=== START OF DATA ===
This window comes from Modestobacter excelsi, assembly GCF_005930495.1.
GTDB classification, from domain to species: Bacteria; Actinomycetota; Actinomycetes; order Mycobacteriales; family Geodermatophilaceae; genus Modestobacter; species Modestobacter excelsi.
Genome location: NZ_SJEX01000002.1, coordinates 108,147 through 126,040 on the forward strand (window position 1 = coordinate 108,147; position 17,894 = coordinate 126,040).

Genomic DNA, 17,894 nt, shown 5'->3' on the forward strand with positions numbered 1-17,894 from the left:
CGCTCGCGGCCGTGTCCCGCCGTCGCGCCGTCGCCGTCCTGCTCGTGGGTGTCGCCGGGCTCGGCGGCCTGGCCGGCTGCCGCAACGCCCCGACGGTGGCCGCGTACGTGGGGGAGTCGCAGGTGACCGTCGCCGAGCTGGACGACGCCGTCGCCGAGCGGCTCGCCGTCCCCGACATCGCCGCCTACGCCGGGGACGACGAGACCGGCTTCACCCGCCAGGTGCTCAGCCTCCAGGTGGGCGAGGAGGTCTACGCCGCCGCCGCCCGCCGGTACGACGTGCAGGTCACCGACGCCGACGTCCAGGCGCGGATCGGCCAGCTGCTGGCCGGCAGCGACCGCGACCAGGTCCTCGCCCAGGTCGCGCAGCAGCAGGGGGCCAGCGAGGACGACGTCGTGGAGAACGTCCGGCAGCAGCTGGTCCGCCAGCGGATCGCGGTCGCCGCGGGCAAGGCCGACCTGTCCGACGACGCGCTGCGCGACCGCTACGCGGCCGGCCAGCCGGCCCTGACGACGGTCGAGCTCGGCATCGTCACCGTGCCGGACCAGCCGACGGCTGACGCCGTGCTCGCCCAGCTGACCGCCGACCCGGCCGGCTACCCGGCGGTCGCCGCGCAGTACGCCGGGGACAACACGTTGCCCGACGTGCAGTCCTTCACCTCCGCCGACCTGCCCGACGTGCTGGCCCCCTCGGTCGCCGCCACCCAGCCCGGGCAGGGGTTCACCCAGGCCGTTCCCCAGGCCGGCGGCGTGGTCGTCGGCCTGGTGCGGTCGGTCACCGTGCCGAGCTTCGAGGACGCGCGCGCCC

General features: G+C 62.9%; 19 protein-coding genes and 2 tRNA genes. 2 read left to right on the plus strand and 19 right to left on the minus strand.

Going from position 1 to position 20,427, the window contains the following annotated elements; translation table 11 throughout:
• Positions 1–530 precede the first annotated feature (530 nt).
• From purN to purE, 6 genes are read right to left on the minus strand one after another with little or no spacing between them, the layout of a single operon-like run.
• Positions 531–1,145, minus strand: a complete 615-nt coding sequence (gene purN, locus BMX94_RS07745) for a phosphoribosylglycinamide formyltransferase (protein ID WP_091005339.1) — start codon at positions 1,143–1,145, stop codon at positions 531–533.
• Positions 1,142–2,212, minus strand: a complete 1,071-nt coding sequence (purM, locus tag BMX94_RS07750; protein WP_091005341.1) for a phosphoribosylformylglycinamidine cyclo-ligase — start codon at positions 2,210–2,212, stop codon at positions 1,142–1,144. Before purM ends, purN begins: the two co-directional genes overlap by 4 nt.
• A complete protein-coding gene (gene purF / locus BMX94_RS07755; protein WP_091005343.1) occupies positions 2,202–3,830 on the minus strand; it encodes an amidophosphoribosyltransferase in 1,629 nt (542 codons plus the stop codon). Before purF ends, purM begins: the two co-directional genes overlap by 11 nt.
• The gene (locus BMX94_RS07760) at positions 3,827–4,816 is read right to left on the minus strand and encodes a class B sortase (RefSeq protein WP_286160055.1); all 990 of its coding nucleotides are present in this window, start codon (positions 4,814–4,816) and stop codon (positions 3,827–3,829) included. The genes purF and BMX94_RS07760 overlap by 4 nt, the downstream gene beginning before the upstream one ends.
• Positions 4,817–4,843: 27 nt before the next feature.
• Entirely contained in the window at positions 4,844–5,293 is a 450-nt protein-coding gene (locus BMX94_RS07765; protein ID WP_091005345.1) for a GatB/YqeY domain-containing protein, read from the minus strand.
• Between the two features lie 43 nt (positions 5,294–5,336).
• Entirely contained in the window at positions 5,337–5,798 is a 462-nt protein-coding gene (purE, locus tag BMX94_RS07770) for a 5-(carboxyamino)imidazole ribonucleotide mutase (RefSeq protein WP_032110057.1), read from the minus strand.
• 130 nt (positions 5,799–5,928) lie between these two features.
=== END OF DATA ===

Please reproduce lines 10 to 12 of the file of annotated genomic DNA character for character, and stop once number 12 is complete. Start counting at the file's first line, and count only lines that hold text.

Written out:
• Positions 531–1,145, minus strand: a complete 615-nt coding sequence (gene purN, locus BMX94_RS07745) for a phosphoribosylglycinamide formyltransferase (protein ID WP_091005339.1) — start codon at positions 1,143–1,145, stop codon at positions 531–533.
• Positions 1,142–2,212, minus strand: a complete 1,071-nt coding sequence (purM, locus tag BMX94_RS07750; protein WP_091005341.1) for a phosphoribosylformylglycinamidine cyclo-ligase — start codon at positions 2,210–2,212, stop codon at positions 1,142–1,144. Before purM ends, purN begins: the two co-directional genes overlap by 4 nt.
• A complete protein-coding gene (gene purF / locus BMX94_RS07755; protein WP_091005343.1) occupies positions 2,202–3,830 on the minus strand; it encodes an amidophosphoribosyltransferase in 1,629 nt (542 codons plus the stop codon). Before purF ends, purM begins: the two co-directional genes overlap by 11 nt.